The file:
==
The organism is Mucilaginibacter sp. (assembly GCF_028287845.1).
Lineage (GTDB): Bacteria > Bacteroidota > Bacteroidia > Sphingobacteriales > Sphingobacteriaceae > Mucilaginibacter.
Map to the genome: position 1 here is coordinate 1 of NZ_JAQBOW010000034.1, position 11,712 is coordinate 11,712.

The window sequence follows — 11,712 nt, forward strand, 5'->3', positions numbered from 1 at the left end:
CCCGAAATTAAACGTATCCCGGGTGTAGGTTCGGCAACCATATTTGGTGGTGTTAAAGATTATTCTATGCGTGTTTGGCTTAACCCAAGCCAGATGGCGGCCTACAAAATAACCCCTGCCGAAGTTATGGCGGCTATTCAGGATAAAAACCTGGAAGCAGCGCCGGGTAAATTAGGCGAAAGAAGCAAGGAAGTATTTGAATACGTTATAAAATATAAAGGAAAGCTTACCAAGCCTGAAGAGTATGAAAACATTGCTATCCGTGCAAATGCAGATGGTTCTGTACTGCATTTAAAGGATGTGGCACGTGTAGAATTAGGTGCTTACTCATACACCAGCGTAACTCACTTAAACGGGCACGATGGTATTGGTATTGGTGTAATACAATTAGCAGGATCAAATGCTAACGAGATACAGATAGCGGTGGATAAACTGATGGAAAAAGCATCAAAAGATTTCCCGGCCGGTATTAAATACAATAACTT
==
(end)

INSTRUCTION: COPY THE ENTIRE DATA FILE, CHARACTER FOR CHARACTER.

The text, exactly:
The organism is Mucilaginibacter sp. (assembly GCF_028287845.1).
Lineage (GTDB): Bacteria > Bacteroidota > Bacteroidia > Sphingobacteriales > Sphingobacteriaceae > Mucilaginibacter.
Map to the genome: position 1 here is coordinate 1 of NZ_JAQBOW010000034.1, position 11,712 is coordinate 11,712.

The window sequence follows — 11,712 nt, forward strand, 5'->3', positions numbered from 1 at the left end:
CCCGAAATTAAACGTATCCCGGGTGTAGGTTCGGCAACCATATTTGGTGGTGTTAAAGATTATTCTATGCGTGTTTGGCTTAACCCAAGCCAGATGGCGGCCTACAAAATAACCCCTGCCGAAGTTATGGCGGCTATTCAGGATAAAAACCTGGAAGCAGCGCCGGGTAAATTAGGCGAAAGAAGCAAGGAAGTATTTGAATACGTTATAAAATATAAAGGAAAGCTTACCAAGCCTGAAGAGTATGAAAACATTGCTATCCGTGCAAATGCAGATGGTTCTGTACTGCATTTAAAGGATGTGGCACGTGTAGAATTAGGTGCTTACTCATACACCAGCGTAACTCACTTAAACGGGCACGATGGTATTGGTATTGGTGTAATACAATTAGCAGGATCAAATGCTAACGAGATACAGATAGCGGTGGATAAACTGATGGAAAAAGCATCAAAAGATTTCCCGGCCGGTATTAAATACAATAACTT